Both World War I and II, with their impact on Europe, had at least one positive effect in they brought together the different practices of neuropathology. Neuropathologist trained in different ways and from different backgrounds, some of whom were forced to leave mainland Europe and move to Britain or the United States, began to work together. An early example of this partnership and collaboration between those trained in Germany and those trained in Great Britain is seen in the work of Alfred Meyer and Elizabeth Beck. Both were refugees from Germany: Alfred Meyer trained in psychiatry and Elizabeth Beck in neuroanatomical technique.
Alfred Meyer (1895-1990) was a German-born British neuropathologist. As a prominent member of the British Neuropathological Society, his contribution is remembered in a biennial memorial lecture. His most significant work was on the anatomical aspects of frontal leucotomy (prefrontal lobotomy), and the nature of the structural abnormalities in the brain associated with temporal lobe epilepsy. Meyer was born in Krefeld. His successful early career was threatened by the rise of the Nazis, and he escaped to Britian in 1933, beginning work at the Maudsley Hospital, London. His study of frontal leucotomy led to a classic book on the subject with Elizabeth Beck, published in 1954; and he undertook pioneering work on the pathology of epilepsy while professor of neuropathology at the Institute of Psychiatry. This lecture is delivered every second year by a distinguished speaker, invited to present the lecture at one of the annual meetings of the Society.
In Britain there were two individuals who were important to the emergence of neuropathology as a specialty in the 20th century, Godwin Greenfield and Dorothy Russell.
Godwin Greenfield (1884-1958)is considered by some to be the architect of British neuropathology, as well as, the father of neuropathology. He served as the pathologist to the National Hospital, Queen Square, London for the major period of his life and worked on various subjects, such as, cerebrospinal fluid, intracranial tumors, cerebellar ataxias, dystrophia myotonica, disseminated sclerosis, and subacute combined degeneration of the spinal cord, Greenfield wrote several books: "Pathology of the Nervous System" with Sir edward Farquhar Buzzard (1871-1945), London, 1921; "The Cerebro-Spinal Fluid in Clinical Diagnosis" with E.A. Carmichael, London, 1925. Greenfield published the first detailed textbook in neuropathology in 1958, Greenfield's Neuropathology, which is now in its ninth edition. After his retirement he visited the National Institute of Neurological Diseases in Bethesda, Maryand on several occasions, dying their from a myocardial infarction.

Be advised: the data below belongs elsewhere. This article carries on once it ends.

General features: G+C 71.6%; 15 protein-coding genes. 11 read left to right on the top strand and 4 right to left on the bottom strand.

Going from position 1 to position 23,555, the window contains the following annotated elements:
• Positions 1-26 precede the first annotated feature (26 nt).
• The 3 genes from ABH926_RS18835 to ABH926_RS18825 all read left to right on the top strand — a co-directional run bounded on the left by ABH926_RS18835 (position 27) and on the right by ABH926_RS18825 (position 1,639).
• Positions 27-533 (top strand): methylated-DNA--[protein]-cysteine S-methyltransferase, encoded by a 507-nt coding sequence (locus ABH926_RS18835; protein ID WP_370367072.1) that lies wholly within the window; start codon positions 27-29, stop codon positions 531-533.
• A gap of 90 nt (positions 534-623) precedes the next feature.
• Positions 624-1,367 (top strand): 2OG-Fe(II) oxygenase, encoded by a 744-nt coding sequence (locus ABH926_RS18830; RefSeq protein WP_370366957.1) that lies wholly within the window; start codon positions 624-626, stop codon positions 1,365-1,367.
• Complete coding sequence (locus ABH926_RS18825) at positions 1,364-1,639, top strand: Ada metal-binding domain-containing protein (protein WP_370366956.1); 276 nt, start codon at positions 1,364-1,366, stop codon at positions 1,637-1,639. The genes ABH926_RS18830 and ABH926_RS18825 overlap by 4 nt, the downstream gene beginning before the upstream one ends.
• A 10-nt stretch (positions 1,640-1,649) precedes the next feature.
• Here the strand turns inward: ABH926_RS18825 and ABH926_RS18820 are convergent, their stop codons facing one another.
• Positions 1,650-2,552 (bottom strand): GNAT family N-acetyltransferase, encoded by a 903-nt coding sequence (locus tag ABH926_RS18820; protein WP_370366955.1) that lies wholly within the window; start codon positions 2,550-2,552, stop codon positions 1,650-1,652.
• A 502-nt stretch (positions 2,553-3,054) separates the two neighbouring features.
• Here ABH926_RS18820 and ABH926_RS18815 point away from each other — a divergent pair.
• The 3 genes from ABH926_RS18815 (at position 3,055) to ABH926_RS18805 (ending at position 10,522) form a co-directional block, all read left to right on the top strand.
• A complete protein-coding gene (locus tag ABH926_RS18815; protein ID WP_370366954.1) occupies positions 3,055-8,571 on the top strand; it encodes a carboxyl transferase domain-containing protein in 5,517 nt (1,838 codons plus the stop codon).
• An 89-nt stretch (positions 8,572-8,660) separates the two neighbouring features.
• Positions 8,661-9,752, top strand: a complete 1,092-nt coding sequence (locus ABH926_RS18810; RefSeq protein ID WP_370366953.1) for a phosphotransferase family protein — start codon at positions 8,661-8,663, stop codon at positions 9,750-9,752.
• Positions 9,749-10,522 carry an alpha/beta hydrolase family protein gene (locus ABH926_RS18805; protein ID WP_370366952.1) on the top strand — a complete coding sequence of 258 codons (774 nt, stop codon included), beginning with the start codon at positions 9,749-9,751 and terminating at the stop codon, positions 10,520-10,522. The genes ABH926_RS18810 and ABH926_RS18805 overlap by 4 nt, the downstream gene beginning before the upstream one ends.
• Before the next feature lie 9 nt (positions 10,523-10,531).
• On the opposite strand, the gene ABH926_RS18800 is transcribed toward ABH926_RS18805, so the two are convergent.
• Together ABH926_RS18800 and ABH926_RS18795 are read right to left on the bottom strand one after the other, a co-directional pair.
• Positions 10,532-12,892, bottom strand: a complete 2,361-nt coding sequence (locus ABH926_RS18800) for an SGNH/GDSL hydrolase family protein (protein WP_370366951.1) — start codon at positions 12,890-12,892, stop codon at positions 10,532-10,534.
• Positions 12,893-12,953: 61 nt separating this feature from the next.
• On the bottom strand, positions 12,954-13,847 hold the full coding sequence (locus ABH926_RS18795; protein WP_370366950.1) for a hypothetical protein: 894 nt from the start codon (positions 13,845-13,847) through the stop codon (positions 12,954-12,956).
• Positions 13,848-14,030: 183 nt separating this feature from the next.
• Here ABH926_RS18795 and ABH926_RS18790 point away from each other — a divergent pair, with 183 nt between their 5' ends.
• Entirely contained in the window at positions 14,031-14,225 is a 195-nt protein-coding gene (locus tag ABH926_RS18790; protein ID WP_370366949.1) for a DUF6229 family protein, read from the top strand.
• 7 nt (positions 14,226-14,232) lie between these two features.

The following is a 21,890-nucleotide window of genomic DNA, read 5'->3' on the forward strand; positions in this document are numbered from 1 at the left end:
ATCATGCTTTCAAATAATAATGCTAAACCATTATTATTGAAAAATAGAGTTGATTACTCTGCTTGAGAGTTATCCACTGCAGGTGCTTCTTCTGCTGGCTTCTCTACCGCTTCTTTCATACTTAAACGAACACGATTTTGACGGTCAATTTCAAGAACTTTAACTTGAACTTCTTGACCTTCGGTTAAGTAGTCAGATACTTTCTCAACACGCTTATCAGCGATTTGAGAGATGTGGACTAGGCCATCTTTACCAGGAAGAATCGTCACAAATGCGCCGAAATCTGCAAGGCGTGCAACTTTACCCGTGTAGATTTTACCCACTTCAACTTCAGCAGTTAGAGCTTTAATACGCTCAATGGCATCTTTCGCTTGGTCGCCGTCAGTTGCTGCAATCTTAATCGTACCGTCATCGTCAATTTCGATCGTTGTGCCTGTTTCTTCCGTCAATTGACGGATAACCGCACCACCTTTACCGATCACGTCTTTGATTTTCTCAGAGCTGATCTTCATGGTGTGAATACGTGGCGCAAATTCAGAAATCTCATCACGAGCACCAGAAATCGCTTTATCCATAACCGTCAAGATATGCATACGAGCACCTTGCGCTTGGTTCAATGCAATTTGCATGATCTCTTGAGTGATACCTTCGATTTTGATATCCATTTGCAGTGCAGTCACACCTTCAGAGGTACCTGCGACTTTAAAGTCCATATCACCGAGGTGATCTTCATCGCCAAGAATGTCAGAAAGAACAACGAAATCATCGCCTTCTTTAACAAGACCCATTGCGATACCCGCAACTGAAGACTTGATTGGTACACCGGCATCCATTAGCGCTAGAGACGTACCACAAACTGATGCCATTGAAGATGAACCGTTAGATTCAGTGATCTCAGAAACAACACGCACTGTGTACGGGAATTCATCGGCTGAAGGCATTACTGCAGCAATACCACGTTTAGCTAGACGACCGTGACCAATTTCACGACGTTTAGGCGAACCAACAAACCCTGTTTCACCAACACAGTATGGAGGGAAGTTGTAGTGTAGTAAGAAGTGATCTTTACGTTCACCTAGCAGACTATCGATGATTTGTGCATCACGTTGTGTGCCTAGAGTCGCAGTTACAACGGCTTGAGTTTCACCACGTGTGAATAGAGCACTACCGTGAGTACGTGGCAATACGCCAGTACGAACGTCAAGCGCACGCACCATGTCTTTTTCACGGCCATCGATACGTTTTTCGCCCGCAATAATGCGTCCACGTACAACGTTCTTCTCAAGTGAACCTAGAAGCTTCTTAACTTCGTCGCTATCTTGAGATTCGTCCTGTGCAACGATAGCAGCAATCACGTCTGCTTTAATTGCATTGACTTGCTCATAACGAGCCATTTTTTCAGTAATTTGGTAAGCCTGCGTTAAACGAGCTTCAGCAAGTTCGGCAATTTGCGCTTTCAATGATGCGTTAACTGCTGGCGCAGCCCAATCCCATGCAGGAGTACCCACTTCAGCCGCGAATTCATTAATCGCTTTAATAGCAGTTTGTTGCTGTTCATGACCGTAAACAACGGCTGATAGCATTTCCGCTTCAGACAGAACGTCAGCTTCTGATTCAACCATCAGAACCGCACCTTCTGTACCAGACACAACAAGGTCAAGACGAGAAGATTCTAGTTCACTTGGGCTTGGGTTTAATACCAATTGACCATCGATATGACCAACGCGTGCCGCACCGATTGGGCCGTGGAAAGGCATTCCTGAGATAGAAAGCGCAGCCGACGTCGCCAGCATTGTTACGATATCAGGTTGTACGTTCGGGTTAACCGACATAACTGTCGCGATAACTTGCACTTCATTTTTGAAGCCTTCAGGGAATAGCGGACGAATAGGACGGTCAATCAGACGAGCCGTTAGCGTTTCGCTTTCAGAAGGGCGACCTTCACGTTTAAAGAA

Dorothy Russell (1895-1983), one of the leading figures in the history of British neuropathology. She served as the Professor of Morbid Anatomy at the London Hospital Medical College. Like Greenfield, she did much to establish neuropathology as a specialty, as well as having a profound and lasting influence on the development and practice of neuropathology throughout the world. Her training was in general histopathology, but the formation of a neurosurgical unit at London Hospital, led by Hugh Cairns, encouraged Dr. Russell to take up neuropathology. The year after Greenfield's Neuropathology was published, Russell and Rubinstein published 'Pathology of Tumours of the Nervous System', which was intended to be an accompanying volume.
What is Forensic Neuropathology?
There is a subspecilty within neuropathology referred to as Forensic Neuropathology. Forensic Neuropathology is that subdivision of neuropathology, which focuses on the morbidity and mortality of traumatic injuries to the brain, spinal cord and peripheral nerves. It is the very nature of Forensic Pathology that a significant percentage of forensic cases involve the central and peripheral nervous systems. It is because of this involvement in Forensic Pathology that it is essential the Forensic Pathologists have a thorough understanding of neuropathology. Should the Forensic Pathologist not have that level of expertise, they should enlist the aid of a neuropathologist, especially one who has expertise in traumatic lesions affecting the nervous system. The use of such expertise will greatly enhance justice and avoid the tragic conviction of the innocent. As stated in the 'Practice Guidelines' of the Police Advisory Board in Forensic Pathology of the British Home Office: "The evidence should be objective: speculation should be avoided, unwarranted conclusions can never be defended."